Arts and Culture

‘It’s a loss’: The State Fair Foundation sunsets the Commemorative Art program

A large crop art poster in a gallery
The original crop art version of Liz Schreiber’s commemorative State Fair poster is displayed in the Fine Arts Building at the Minnesota State Fair on Aug. 24, 2023.
Ben Hovland | MPR News

Liz Schreiber first heard about the end of the Minnesota State Fair’s Commemorative Art program in a crop art Facebook group earlier this year.

“I was really bummed out,” Schreiber said. “It was such a great experience for me.”

Schreiber is the last artist to make the official art for the State Fair Commemorative Art program, which began in 2004. Her 2023 artwork was an intricate seed mosaic featuring a cow head, corn, tractors, corn dogs and a Ferris wheel.

Woman stands next to artwork
Minneapolis seed artist Liz Schreiber with the official art she created for the State Fair in 2023.
Courtesy Liz Schreiber

“It was, I thought, a really great idea and super helpful to local artists, and it’s a great way to get your art out there,” Schreiber said.

State Fair spokesperson Maria Hayden confirmed that the Commemorative Art program is no more.

“When the Commemorative Art program was created 20 years ago, our original goals were to expand our connection to visual artists in the arts community, and to explore a revenue stream for the Minnesota State Fair Foundation,” Hayden said. “So, we have achieved those goals.”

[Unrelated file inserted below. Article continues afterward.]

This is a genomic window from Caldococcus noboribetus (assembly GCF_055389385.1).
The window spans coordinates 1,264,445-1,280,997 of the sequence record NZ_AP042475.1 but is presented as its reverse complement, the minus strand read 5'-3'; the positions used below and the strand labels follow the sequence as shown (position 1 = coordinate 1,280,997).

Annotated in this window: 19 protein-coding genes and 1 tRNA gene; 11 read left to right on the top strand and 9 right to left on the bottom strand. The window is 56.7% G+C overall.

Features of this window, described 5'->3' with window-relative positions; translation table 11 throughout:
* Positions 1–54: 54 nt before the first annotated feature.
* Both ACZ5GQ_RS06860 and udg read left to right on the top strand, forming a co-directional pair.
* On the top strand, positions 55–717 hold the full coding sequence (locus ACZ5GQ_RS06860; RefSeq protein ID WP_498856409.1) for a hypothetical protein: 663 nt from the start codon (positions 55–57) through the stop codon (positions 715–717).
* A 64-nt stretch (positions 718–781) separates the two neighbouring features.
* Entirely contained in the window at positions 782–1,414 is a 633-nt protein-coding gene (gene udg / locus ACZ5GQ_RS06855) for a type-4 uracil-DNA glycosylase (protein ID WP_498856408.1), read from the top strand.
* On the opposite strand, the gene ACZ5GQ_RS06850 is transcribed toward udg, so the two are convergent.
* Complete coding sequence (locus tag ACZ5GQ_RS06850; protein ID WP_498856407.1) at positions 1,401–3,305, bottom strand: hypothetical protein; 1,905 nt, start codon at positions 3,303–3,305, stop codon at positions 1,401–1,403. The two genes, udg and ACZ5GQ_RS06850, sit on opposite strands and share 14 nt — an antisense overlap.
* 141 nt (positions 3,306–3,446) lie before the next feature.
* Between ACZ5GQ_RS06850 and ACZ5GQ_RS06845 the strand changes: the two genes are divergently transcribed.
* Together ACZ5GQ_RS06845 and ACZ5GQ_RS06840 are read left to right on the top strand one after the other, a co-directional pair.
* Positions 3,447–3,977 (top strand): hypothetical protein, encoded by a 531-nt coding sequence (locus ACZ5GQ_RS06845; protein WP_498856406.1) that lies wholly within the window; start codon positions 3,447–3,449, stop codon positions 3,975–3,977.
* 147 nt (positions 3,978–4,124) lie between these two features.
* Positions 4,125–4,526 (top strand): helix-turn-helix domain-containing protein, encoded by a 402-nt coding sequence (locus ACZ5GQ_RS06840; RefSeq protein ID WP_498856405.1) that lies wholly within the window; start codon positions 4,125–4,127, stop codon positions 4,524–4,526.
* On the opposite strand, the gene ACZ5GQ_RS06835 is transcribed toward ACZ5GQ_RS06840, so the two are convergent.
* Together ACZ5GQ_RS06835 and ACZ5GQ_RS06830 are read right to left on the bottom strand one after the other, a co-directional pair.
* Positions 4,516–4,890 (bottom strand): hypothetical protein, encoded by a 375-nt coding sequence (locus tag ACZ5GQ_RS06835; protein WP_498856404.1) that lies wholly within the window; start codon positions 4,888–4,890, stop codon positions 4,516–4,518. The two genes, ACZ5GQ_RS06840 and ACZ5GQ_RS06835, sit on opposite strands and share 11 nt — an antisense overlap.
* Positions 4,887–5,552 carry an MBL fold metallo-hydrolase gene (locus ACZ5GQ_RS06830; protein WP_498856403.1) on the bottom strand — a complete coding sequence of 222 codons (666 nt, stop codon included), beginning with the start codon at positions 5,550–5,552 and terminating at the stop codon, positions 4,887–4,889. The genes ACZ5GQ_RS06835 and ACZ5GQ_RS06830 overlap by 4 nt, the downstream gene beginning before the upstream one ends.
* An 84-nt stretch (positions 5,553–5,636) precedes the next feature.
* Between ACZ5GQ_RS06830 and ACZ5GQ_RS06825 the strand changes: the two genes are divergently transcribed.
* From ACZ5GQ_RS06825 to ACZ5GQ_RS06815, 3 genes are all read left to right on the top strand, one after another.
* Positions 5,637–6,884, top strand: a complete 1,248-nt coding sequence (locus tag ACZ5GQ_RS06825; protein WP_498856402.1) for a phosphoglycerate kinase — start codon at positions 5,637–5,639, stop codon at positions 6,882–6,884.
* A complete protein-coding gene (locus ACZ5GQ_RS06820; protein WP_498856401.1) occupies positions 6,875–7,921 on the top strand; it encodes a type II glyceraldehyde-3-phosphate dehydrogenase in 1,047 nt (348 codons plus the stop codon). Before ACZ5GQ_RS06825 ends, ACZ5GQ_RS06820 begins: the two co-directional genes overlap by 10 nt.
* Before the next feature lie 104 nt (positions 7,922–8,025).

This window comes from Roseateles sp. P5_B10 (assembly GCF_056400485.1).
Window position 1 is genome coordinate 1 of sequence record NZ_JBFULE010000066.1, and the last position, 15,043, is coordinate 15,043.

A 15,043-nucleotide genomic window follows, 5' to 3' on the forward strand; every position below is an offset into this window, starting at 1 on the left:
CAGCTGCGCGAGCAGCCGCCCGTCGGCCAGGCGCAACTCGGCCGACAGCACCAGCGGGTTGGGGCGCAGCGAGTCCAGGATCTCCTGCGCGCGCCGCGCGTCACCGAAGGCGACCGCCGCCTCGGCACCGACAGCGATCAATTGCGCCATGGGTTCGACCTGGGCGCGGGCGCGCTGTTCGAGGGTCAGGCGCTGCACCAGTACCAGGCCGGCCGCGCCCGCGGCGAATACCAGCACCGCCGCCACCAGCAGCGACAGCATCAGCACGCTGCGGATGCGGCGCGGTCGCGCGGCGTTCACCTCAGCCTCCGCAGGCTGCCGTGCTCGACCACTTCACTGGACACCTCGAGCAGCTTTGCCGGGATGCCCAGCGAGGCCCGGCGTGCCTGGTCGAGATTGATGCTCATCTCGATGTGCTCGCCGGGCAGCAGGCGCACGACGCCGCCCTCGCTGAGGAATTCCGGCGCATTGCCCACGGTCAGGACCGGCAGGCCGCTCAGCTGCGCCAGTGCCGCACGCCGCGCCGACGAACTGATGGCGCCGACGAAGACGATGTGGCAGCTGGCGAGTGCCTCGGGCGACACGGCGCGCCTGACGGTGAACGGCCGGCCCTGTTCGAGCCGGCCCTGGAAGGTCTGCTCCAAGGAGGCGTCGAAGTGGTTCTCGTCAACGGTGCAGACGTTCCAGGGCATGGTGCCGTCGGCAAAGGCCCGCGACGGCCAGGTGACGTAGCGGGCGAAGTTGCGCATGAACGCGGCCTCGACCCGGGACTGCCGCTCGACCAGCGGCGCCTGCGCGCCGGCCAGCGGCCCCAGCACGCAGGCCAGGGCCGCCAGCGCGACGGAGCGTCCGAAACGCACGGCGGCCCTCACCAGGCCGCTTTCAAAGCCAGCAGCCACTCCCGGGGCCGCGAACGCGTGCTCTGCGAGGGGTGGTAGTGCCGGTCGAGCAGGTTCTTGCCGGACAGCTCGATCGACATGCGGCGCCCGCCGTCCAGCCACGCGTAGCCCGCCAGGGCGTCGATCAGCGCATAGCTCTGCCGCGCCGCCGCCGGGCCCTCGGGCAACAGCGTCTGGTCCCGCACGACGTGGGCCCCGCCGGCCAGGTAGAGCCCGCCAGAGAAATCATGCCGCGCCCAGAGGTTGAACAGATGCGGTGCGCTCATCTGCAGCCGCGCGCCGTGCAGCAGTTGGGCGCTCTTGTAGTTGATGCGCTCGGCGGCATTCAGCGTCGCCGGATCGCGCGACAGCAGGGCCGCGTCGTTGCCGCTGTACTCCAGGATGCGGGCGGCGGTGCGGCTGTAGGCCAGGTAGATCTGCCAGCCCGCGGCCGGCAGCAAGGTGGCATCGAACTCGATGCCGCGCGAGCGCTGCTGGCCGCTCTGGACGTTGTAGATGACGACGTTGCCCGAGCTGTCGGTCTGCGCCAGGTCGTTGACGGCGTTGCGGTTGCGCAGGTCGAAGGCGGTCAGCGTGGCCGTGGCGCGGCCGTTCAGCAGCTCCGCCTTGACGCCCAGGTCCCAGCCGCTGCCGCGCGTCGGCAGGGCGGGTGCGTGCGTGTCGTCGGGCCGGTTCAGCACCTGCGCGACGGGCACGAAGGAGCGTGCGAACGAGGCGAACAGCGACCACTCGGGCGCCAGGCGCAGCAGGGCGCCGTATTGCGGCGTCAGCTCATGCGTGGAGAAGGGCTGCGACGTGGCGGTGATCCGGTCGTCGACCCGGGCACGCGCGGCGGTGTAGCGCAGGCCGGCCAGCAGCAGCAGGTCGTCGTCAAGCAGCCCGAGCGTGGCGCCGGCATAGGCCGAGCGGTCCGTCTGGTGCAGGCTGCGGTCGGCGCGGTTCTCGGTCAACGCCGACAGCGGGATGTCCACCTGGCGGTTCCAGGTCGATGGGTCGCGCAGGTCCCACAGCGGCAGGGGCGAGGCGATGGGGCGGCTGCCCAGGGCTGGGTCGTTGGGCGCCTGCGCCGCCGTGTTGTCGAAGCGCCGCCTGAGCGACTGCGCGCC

In the past two decades, the program has featured the work of 19 artists (skipping 2020 due to the pandemic) including Schreiber, Lesie Barlow, Ta-coumba Aiken, Adam Turman and Michael Birawer. The fair would sell posters and limited edition prints of the artworks each year, and the original artwork would go on view at the Fine Art Exhibition.

Hayden said one of the factors that led to the end of the program was “coordinating the process of selling posters” and “storing and displaying 19 pieces of original art throughout the fair buildings.”

In place of an annual commemorative artist, the fair will use in-house designers to create a design that “can be showcased as a whole or pulled apart for use on various merchandise items and communication pieces. This will allow us to provide input into the subject and style of the design and how it can be used on fair merchandise available online and at our State FairWear gift shops during the fair.”

This design will be revealed in late July.

The State Fair's official artwork created by Minneapolis painter Leslie Barlow.
Minnesota State Fair

Minneapolis artist Barlow said making the official art for the State Fair was something she always aspired to. She achieved that goal in 2022 when she painted a group of friends at night on the Midway, bathed in pink light.

“It’s really exciting thing to be a part of, so I’m sad that that’s not going to be something that other artists can participate in moving forward,” Barlow said. “The Minnesota State Fair obviously has a huge audience, a very diverse audience, and so it just created that platform for me to connect my work with more people that maybe hadn’t seen my work before.”

Schreiber did not know she would be the last commemorative fair artist. 

“I just feel like it’s a loss,” Schreiber said

This activity is made possible in part by the Minnesota Legacy Amendment's Arts & Cultural Heritage Fund.